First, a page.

“If he can, I go and speak to the powers-that-be at the club, but, right now, he has been in two or three days and I am delighted to have him in. John has done well with the physio department. I know John very well from my Watford days and watching him play against us at Derby.
“We knew when Derby played with John in the team that they won 88 per cent of their games, I think it was.”
At Rangers, the expectation is that the club will win 100 per cent of their games. Warburton appears a good man, hard-working, respectful and with high ideals over the professionalism he expects on and off the field from those under him, but the Glasgow environment can prove a tough one to negotiate for such down-the-line characters.
Warburton yesterday described next Saturday’s Petrofac Cup encounter away to Hibernian and the League Cup tie that will come the following weekend as the fourth and fifth games of the club’s pre-season. He did also stress that he would field the strongest teams possible for both occasions, that he wanted and expected to win them, and that the aim was to go for a win in any competition that the club entered. But setting the Hibs game in the context of still being part of the pre-season, and stating that what mattered most was being ready for the Championship opener with St Mirren, suggested a failure to grasp how much damage any early defeats could do to the trust he wants to build with supporters.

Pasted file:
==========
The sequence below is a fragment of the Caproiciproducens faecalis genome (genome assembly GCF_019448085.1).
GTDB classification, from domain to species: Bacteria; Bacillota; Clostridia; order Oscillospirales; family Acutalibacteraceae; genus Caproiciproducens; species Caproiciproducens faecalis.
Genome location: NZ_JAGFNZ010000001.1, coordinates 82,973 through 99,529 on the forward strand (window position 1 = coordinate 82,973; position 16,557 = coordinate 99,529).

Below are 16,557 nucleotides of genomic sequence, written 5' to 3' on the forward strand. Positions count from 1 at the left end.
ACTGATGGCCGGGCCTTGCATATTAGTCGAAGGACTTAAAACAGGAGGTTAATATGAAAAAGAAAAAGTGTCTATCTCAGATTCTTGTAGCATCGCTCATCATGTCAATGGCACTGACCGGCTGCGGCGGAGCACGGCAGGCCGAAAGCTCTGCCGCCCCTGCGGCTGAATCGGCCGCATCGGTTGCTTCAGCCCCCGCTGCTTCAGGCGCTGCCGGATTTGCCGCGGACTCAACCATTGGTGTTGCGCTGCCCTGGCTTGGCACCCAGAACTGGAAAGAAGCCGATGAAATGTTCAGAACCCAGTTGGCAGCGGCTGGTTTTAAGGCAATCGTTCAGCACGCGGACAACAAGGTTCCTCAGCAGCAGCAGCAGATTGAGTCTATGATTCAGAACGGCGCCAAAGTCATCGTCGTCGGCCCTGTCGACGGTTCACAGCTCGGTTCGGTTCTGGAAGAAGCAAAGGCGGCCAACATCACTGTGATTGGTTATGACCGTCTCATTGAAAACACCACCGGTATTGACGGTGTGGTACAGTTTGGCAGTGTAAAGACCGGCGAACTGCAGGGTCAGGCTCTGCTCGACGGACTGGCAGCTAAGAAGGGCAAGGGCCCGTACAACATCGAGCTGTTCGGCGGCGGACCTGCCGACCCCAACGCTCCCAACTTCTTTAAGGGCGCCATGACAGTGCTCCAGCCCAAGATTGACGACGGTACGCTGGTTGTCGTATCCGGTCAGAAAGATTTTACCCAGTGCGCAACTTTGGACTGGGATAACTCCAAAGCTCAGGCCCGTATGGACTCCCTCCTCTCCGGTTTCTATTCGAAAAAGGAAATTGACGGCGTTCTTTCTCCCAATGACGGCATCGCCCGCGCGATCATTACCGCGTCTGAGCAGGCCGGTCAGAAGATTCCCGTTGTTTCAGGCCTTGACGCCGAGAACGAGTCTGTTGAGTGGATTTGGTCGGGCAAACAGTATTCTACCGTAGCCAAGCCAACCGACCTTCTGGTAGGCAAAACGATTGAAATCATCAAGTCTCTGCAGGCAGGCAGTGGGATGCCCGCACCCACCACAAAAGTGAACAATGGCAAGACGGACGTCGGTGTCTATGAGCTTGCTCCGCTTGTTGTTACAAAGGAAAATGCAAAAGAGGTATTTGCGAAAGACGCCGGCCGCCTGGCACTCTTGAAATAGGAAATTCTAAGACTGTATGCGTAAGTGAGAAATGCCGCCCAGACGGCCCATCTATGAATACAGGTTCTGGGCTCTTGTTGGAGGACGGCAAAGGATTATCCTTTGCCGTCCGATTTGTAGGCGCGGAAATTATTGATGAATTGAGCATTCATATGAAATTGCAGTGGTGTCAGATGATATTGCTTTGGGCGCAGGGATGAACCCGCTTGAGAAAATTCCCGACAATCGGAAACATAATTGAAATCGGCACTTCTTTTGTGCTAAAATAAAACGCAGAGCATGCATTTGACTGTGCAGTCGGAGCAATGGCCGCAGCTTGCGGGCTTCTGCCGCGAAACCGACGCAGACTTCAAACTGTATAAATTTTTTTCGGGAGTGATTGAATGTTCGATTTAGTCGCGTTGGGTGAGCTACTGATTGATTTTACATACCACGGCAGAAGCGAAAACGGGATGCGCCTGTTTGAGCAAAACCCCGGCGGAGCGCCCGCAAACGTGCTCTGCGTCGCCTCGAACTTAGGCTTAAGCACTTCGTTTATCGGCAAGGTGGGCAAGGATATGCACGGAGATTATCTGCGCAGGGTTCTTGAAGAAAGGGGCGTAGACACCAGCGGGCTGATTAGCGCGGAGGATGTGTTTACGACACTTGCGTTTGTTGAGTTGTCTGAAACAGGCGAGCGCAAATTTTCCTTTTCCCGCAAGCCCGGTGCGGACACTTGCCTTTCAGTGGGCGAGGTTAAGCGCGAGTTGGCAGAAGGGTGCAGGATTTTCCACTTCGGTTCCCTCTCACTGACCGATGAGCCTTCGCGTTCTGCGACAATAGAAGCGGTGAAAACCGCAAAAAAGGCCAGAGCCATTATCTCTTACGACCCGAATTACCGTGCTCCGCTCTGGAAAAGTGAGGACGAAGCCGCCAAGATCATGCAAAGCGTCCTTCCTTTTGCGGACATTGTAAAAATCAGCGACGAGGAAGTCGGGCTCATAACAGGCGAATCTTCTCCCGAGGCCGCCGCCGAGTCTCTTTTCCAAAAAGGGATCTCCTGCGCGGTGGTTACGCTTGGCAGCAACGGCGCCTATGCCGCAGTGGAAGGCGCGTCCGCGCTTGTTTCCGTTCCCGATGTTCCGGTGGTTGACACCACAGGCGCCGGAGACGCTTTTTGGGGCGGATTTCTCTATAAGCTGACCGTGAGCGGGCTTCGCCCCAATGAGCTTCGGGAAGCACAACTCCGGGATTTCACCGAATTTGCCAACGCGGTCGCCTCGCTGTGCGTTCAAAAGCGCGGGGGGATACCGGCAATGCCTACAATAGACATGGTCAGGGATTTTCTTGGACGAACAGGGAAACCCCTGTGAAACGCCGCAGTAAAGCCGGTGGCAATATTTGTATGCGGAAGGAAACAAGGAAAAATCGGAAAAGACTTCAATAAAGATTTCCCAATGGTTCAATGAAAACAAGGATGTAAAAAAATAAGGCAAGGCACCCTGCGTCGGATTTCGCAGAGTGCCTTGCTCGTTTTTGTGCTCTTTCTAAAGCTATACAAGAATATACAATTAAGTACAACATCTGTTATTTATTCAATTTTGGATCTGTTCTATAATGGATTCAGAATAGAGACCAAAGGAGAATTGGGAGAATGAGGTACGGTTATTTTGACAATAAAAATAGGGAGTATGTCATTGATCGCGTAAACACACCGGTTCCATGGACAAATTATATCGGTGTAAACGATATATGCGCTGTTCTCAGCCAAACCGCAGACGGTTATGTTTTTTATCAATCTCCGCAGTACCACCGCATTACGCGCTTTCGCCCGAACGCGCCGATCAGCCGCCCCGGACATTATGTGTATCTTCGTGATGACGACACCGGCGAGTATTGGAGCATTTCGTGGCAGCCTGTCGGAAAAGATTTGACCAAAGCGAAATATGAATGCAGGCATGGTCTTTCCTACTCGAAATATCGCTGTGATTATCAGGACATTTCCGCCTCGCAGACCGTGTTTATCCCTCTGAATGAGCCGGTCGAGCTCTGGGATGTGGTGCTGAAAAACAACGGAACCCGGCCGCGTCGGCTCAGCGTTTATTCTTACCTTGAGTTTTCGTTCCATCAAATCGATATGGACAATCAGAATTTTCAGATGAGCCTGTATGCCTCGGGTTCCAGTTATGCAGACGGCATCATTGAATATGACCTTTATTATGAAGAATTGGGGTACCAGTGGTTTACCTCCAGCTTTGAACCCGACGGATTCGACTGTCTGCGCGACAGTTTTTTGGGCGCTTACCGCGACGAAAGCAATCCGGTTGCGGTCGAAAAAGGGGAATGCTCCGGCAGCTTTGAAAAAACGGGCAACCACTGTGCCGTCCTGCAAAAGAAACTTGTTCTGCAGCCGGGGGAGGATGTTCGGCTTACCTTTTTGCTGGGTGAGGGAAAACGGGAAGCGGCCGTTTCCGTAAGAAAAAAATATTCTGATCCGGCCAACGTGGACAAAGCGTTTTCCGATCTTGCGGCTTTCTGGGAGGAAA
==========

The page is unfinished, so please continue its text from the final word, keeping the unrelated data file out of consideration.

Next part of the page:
Warburton actually confessed he was not prepared for the snap judgments that will be made about him in his second frontline coaching role.
“I’d be lying if I said I was,” he said. “I’ve come from a smaller club but their fans were equally as passionate about what they wanted from the club. The more information you can give to the fans, the better. I’m told ‘don’t give too much’. I disagree. The more information, the better.
“They are football fans, passionate supporters of the club. Let them know what you’re doing, let them know how training has gone, let them know when you’re disappointed about something. We’re going to need their help, we’re going to need the fans to back us absolutely. Give them information and make them feel part of what we’re doing.”
It could be argued there is a certain naivety in such idealism. Walter Smith always said that getting fans on side when managing one of the Glasgow tribes was simple: you just had to win, and win, and keep winning. Warburton certainly will give his all to do that. At the expense of family life, with his nearest and dearest remaining down south while he racks up the 90-hour weeks.
“It is full on, but it has to be. It’s not just football, you have to connect properly to any job you go into. I get home every eight to ten days, say hello to them, sign the visitors’ book and then it’s back up the road again.
“I’ve been in the city once so far. I wore my glasses and I wore my sports cap and I was all right. I got away with it.
“Seriously, I have been there once. It has been a busy time for us. Life at the moment is the hotel room, shower, bed, here at Murray Park.”